PRESS RELEASE: Transform your photos into 3D and share them without the glasses.
World’s first website dedicated to 3D photo-sharing launches
Getting started in 3D photography has just got easier with the launch of Start3D.com, the world's first web site dedicated to sharing 3D photos online. Simply upload a pair of pictures and view them in amazing 3D. What's more, friends and family can now share the 3D experience without any glasses or equipment with the novel "Piku-Piku" viewer, developed by Academy Award winner and Start 3D founder Colin Davidson.
In October 2009, Fujifilm launched the world's first consumer 3D camera, the FinePix REAL 3D W1. Colin thought the 3D images viewed through the camera's special 3D screen were amazing, but he was frustrated that there was no easy way to see the 3D effect on his computer or to share the 3D effect with friends and family. So he decided to invent something.
As an expert in computer vision, with a doctorate from the University of Oxford, Colin had previously brought his expertise to George Lucas' visual effects company, Industrial Light and Magic, winning a Technical Oscar for his work on movies such as Lemony Snicket's A Series of Unfortunate Events, Eragon and Pirates of the Caribbean: Dead Man's Chest. He realised that by combining computer vision with computer graphics, a 3D photograph could be transformed into a gentle animation that reveals depth on a 2D screen by exchanging one dimension of space for time. The result is the Piku-Piku viewer ("piku-piku" is Japanese for "twitching"). Users can interact with the viewer to control the point of view as if they were really there. Users who have coloured 3D glasses can also see the Piku-Piku in full 3D.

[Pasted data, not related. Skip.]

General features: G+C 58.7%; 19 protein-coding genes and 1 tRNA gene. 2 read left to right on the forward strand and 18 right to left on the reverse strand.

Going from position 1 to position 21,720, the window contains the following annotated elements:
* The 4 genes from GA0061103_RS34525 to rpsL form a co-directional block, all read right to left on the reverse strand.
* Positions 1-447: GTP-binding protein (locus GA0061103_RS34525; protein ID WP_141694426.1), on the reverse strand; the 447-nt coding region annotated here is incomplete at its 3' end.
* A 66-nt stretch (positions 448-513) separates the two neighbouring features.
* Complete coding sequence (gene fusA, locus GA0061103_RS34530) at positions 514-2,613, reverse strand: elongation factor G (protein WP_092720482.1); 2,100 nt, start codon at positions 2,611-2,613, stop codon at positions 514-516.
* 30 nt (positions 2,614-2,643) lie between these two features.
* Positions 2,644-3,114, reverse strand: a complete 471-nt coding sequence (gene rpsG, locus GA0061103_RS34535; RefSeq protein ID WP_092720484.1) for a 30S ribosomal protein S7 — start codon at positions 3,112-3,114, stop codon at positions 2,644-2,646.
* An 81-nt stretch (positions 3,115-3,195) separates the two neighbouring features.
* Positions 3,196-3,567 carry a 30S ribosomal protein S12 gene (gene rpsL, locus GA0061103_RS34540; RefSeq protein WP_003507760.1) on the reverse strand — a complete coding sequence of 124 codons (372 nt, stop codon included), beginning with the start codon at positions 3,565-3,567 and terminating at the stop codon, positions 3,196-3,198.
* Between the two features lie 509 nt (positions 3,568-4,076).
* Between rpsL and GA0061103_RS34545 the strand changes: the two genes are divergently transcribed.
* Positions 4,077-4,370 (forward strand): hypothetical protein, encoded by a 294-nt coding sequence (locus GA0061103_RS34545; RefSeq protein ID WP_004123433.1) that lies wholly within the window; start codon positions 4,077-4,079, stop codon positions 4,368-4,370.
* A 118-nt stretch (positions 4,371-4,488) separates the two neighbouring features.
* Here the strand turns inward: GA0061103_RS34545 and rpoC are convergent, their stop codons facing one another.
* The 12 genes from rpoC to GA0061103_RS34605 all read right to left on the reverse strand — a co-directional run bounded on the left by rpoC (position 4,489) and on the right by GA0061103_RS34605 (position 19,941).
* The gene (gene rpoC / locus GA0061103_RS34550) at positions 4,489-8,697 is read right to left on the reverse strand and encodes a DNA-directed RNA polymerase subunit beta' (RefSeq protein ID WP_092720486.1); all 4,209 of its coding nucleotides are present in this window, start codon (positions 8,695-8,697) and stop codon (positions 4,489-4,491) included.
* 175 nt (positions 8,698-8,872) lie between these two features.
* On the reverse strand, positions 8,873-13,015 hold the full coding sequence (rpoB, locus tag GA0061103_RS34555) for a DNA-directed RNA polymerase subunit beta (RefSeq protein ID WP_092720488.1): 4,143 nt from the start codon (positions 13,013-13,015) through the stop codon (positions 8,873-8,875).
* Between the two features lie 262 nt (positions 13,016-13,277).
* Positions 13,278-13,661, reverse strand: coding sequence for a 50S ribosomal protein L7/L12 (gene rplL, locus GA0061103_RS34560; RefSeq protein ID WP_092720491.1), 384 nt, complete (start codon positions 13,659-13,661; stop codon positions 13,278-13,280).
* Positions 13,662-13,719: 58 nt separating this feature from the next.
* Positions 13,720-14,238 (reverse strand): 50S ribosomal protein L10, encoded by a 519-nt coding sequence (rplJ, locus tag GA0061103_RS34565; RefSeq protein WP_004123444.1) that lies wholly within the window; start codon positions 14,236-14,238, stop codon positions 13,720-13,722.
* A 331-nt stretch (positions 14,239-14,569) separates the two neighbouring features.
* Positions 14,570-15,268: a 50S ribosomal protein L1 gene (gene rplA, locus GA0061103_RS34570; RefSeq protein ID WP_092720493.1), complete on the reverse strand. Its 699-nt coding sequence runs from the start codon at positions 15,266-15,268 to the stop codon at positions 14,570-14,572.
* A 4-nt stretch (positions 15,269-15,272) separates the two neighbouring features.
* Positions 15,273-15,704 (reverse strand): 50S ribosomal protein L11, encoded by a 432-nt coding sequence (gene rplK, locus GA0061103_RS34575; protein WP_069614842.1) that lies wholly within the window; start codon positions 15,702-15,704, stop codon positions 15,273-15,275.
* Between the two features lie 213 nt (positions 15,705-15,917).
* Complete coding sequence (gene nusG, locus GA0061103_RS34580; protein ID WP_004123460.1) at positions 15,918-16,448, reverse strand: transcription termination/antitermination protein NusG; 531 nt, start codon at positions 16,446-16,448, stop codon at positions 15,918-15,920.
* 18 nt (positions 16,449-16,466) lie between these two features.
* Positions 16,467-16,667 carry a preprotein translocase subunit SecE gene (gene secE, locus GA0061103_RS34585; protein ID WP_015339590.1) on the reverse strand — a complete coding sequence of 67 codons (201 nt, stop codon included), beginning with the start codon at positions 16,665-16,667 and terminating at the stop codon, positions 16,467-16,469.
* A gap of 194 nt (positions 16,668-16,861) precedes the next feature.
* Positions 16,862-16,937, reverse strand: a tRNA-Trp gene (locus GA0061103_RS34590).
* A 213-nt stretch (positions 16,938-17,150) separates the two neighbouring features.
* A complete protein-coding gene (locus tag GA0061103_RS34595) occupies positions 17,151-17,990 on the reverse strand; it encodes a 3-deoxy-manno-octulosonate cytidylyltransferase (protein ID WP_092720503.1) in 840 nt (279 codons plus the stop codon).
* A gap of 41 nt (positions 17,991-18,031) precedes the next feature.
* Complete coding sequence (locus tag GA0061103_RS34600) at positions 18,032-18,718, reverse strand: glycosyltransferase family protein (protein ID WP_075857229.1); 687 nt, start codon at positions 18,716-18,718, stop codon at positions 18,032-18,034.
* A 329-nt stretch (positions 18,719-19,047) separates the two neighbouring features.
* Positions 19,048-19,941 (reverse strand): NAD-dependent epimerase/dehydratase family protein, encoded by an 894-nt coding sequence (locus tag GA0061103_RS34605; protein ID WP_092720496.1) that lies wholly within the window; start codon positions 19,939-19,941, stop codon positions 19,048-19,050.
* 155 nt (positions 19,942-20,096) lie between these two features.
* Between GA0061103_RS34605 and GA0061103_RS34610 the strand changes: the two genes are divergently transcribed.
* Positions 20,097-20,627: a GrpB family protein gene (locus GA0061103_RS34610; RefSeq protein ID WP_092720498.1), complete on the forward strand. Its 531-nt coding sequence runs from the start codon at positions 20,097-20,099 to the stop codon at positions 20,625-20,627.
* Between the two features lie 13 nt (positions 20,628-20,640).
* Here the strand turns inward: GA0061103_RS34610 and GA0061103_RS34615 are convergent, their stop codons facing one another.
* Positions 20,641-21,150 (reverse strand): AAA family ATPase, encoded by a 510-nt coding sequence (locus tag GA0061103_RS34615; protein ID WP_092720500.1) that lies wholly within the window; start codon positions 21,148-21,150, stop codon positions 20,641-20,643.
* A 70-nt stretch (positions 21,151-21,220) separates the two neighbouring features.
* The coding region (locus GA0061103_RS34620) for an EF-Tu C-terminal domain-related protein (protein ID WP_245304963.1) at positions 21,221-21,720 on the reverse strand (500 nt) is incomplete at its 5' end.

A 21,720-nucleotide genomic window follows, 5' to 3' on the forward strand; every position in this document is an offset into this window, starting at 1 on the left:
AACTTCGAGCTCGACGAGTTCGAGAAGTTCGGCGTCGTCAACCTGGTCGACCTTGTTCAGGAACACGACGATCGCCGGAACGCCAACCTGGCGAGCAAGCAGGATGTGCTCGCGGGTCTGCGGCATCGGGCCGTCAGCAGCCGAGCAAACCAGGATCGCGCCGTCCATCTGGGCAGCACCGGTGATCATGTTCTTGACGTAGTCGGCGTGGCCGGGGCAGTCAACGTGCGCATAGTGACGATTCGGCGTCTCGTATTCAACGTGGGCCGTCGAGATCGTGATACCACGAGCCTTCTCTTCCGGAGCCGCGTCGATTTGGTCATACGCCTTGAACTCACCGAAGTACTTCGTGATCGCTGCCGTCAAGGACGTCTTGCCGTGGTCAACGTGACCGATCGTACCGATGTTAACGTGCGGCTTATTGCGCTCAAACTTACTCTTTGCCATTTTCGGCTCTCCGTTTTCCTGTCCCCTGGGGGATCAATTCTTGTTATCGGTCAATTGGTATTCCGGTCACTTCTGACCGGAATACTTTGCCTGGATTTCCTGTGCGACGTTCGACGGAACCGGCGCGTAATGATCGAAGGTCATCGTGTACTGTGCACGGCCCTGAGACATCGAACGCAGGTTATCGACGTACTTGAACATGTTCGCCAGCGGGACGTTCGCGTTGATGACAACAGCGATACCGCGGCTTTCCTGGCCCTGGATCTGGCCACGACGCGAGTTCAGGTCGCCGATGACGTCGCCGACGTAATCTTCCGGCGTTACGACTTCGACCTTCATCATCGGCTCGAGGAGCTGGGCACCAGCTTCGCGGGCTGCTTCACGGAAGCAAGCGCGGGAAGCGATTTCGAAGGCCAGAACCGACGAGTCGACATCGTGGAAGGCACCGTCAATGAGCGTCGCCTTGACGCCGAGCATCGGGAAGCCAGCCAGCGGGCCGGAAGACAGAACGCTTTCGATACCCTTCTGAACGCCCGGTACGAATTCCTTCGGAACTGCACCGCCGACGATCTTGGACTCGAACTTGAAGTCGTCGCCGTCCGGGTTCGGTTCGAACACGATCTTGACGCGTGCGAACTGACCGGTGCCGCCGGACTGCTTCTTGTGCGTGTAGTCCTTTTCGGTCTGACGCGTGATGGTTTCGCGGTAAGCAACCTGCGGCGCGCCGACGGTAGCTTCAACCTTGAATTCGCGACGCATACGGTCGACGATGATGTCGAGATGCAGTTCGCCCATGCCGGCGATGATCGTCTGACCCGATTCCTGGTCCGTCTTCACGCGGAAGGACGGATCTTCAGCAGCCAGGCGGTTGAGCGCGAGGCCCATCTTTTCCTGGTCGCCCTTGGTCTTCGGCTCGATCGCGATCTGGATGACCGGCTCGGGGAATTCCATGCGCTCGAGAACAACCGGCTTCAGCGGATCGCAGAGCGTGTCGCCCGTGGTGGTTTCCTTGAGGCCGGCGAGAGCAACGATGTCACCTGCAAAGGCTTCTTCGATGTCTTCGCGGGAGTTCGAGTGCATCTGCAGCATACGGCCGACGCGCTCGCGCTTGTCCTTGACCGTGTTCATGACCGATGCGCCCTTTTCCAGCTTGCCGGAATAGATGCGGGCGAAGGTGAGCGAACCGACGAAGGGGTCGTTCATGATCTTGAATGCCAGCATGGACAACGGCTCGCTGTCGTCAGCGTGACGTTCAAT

But you don't need a 3D camera, users with a normal digital camera can carefully take a pair of photographs of the same scene about eye-distance (3 inches) apart and upload them too. "It's almost as good - except for action shots," Colin says, "That's where the Fujifilm W1 really shines. Once you've experienced 3D photography, it's hard to go back to 2D." Colin intends Start 3D to become the "Flickr of 3D photo sharing" and is dreaming big. "By this time next year a 3D camera will be on everyone's Christmas wish-list," he predicts.
Visit Start3D.com to see the Piku-Piku viewer in action.
(First posted on Wednesday, January 20, 2010 at 09:23 EST)